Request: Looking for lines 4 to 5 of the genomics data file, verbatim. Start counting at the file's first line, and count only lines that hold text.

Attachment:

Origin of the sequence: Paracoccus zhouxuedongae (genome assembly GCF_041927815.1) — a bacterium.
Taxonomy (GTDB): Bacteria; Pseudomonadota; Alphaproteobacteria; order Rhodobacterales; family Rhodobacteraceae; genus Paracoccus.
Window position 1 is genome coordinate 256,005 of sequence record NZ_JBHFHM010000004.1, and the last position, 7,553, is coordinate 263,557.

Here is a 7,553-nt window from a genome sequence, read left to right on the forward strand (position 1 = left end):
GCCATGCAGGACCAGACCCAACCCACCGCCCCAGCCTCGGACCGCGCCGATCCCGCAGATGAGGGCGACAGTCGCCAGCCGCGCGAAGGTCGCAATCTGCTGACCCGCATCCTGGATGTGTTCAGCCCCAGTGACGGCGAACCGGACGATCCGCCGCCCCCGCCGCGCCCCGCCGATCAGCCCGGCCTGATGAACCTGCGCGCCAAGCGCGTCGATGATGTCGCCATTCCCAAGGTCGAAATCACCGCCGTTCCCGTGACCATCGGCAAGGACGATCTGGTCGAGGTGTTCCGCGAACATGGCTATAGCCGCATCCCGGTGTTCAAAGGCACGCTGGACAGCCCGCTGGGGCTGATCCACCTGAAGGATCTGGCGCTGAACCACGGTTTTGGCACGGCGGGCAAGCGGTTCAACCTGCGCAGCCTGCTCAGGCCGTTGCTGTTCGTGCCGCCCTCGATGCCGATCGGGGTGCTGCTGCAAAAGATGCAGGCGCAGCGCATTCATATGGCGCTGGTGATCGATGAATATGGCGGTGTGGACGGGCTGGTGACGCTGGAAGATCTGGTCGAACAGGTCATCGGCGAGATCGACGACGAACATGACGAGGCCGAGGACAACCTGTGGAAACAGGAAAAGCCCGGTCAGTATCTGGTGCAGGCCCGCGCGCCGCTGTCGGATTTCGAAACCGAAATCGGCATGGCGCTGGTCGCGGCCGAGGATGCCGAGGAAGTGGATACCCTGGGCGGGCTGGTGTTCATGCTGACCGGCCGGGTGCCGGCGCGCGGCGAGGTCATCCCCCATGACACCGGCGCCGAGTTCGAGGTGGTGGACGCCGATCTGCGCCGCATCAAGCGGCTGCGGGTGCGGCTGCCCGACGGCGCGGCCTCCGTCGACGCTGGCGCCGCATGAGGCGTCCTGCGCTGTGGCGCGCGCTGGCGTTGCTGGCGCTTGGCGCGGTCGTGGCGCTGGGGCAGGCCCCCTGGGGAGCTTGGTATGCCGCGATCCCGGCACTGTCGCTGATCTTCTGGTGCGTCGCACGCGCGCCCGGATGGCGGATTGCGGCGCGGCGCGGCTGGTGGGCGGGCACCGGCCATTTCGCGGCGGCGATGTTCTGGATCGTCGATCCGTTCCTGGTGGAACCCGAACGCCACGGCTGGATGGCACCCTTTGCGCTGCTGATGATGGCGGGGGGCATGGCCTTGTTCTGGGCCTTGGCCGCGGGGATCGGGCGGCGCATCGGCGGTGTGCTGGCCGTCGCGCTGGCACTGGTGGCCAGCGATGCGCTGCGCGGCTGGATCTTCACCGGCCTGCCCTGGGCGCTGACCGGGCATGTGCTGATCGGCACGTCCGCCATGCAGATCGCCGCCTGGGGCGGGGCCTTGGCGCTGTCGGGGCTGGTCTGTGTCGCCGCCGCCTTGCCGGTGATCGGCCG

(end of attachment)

Here is a 7,553-nt window from a genome sequence, read left to right on the forward strand (position 1 = left end):
GCCATGCAGGACCAGACCCAACCCACCGCCCCAGCCTCGGACCGCGCCGATCCCGCAGATGAGGGCGACAGTCGCCAGCCGCGCGAAGGTCGCAATCTGCTGACCCGCATCCTGGATGTGTTCAGCCCCAGTGACGGCGAACCGGACGATCCGCCGCCCCCGCCGCGCCCCGCCGATCAGCCCGGCCTGATGAACCTGCGCGCCAAGCGCGTCGATGATGTCGCCATTCCCAAGGTCGAAATCACCGCCGTTCCCGTGACCATCGGCAAGGACGATCTGGTCGAGGTGTTCCGCGAACATGGCTATAGCCGCATCCCGGTGTTCAAAGGCACGCTGGACAGCCCGCTGGGGCTGATCCACCTGAAGGATCTGGCGCTGAACCACGGTTTTGGCACGGCGGGCAAGCGGTTCAACCTGCGCAGCCTGCTCAGGCCGTTGCTGTTCGTGCCGCCCTCGATGCCGATCGGGGTGCTGCTGCAAAAGATGCAGGCGCAGCGCATTCATATGGCGCTGGTGATCGATGAATATGGCGGTGTGGACGGGCTGGTGACGCTGGAAGATCTGGTCGAACAGGTCATCGGCGAGATCGACGACGAACATGACGAGGCCGAGGACAACCTGTGGAAACAGGAAAAGCCCGGTCAGTATCTGGTGCAGGCCCGCGCGCCGCTGTCGGATTTCGAAACCGAAATCGGCATGGCGCTGGTCGCGGCCGAGGATGCCGAGGAAGTGGATACCCTGGGCGGGCTGGTGTTCATGCTGACCGGCCGGGTGCCGGCGCGCGGCGAGGTCATCCCCCATGACACCGGCGCCGAGTTCGAGGTGGTGGACGCCGATCTGCGCCGCATCAAGCGGCTGCGGGTGCGGCTGCCCGACGGCGCGGCCTCCGTCGACGCTGGCGCCGCATGAGGCGTCCTGCGCTGTGGCGCGCGCTGGCGTTGCTGGCGCTTGGCGCGGTCGTGGCGCTGGGGCAGGCCCCCTGGGGAGCTTGGTATGCCGCGATCCCGGCACTGTCGCTGATCTTCTGGTGCGTCGCACGCGCGCCCGGATGGCGGATTGCGGCGCGGCGCGGCTGGTGGGCGGGCACCGGCCATTTCGCGGCGGCGATGTTCTGGATCGTCGATCCGTTCCTGGTGGAACCCGAACGCCACGGCTGGATGGCACCCTTTGCGCTGCTGATGATGGCGGGGGGCATGGCCTTGTTCTGGGCCTTGGCCGCGGGGATCGGGCGGCGCATCGGCGGTGTGCTGGCCGTCGCGCTGGCACTGGTGGCCAGCGATGCGCTGCGCGGCTGGATCTTCACCGGCCTGCCCTGGGCGCTGACCGGGCATGTGCTGATCGGCACGTCCGCCATGCAGATCGCCGCCTGGGGCGGGGCCTTGGCGCTGTCGGGGCTGGTCTGTGTCGCCGCCGCCTTGCCGGTGATCGGCCG